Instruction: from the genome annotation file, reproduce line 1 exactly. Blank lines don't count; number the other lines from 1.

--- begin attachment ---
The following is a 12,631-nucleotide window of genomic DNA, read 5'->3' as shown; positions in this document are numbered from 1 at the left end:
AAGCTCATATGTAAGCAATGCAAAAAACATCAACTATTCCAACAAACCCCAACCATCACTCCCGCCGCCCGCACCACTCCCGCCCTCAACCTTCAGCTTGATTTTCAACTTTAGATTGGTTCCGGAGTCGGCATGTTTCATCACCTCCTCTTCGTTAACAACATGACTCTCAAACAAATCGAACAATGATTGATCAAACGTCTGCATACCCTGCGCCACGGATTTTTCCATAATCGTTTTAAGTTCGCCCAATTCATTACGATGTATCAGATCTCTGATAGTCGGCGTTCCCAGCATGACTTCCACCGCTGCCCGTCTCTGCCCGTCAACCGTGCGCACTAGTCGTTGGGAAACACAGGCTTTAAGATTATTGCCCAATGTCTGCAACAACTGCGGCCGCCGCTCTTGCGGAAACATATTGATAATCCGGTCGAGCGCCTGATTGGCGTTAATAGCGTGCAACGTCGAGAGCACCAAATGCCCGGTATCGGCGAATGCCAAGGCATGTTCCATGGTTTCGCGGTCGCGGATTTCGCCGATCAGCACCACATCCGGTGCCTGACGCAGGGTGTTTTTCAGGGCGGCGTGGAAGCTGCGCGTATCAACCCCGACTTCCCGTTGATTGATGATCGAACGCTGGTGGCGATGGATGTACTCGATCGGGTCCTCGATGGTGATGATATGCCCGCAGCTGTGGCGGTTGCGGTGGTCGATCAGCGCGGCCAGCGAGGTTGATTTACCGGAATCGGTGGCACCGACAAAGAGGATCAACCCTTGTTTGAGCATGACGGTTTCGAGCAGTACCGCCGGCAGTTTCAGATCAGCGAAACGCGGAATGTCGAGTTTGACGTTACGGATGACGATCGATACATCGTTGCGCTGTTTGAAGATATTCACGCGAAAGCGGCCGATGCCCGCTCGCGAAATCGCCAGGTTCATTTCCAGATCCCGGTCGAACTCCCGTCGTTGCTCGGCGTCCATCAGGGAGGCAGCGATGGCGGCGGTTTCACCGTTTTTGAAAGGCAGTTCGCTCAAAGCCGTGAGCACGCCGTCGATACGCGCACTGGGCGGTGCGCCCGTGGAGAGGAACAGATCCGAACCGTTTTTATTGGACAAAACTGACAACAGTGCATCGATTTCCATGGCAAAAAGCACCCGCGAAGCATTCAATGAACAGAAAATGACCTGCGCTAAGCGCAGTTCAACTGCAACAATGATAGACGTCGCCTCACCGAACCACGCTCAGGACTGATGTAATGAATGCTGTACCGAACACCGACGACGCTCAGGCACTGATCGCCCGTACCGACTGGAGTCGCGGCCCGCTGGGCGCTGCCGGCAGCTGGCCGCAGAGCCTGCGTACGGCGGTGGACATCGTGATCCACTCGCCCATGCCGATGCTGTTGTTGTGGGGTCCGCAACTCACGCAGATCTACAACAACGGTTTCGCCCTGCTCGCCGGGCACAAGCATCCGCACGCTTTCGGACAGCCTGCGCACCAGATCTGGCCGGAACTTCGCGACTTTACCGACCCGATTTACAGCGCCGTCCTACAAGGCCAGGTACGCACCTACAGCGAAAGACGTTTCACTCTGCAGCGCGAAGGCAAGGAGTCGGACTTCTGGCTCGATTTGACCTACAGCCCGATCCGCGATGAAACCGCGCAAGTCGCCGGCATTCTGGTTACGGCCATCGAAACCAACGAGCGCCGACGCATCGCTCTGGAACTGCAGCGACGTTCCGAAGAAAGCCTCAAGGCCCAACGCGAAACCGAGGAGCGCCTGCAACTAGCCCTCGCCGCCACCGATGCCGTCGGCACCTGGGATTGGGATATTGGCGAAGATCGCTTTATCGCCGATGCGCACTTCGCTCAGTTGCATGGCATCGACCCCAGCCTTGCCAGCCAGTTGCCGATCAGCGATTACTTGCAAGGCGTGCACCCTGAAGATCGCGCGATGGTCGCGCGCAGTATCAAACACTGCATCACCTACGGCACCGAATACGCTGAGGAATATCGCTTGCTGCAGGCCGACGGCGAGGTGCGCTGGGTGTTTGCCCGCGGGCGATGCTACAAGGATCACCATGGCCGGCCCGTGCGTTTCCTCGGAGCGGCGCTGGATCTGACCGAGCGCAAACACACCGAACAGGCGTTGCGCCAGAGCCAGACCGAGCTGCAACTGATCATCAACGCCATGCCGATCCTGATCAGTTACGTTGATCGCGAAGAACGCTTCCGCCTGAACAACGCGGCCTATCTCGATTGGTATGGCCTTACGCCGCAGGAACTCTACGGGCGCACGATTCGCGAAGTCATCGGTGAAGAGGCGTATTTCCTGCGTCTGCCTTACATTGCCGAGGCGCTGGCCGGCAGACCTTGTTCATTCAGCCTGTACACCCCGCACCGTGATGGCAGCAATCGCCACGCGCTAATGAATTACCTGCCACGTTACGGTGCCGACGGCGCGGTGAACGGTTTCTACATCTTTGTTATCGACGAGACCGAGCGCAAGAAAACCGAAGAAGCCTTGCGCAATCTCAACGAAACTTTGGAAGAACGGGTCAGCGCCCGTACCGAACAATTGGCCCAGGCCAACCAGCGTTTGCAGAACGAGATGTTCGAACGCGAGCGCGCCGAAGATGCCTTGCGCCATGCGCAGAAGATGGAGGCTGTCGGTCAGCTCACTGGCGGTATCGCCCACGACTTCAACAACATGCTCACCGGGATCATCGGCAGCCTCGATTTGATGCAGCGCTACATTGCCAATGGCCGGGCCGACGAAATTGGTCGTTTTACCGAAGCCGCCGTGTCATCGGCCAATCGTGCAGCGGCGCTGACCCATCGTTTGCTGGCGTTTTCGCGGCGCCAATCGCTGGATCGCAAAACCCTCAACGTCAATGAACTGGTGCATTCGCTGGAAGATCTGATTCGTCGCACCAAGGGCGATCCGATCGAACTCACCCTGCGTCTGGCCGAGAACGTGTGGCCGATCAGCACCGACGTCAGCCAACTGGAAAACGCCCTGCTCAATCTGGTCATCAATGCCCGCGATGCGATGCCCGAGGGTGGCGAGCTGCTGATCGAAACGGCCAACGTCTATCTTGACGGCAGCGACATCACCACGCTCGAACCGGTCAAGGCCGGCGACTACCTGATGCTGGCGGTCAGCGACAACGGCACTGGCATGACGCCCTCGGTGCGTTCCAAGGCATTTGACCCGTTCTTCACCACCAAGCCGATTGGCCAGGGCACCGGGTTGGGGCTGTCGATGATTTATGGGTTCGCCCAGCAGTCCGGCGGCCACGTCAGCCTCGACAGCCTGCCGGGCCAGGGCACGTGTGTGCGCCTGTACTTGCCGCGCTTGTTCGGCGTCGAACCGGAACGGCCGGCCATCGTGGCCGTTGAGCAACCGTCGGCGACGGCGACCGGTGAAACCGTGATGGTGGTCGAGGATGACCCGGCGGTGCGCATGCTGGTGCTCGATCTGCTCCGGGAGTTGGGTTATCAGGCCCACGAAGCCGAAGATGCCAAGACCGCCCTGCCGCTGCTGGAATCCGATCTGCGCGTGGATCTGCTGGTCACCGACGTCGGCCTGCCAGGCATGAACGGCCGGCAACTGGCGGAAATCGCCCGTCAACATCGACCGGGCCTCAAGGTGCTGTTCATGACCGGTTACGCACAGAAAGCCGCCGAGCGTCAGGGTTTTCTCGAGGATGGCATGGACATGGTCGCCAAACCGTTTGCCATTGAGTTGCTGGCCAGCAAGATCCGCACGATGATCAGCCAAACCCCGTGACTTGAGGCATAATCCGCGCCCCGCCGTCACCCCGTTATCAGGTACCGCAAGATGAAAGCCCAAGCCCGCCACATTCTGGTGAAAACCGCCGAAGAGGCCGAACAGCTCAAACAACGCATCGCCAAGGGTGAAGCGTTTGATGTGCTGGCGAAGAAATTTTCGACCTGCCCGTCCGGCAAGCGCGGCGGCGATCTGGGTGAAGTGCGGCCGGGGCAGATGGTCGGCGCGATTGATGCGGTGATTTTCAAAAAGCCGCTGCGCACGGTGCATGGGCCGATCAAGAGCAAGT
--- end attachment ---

The following is a 12,631-nucleotide window of genomic DNA, read 5'->3' as shown; positions in this document are numbered from 1 at the left end: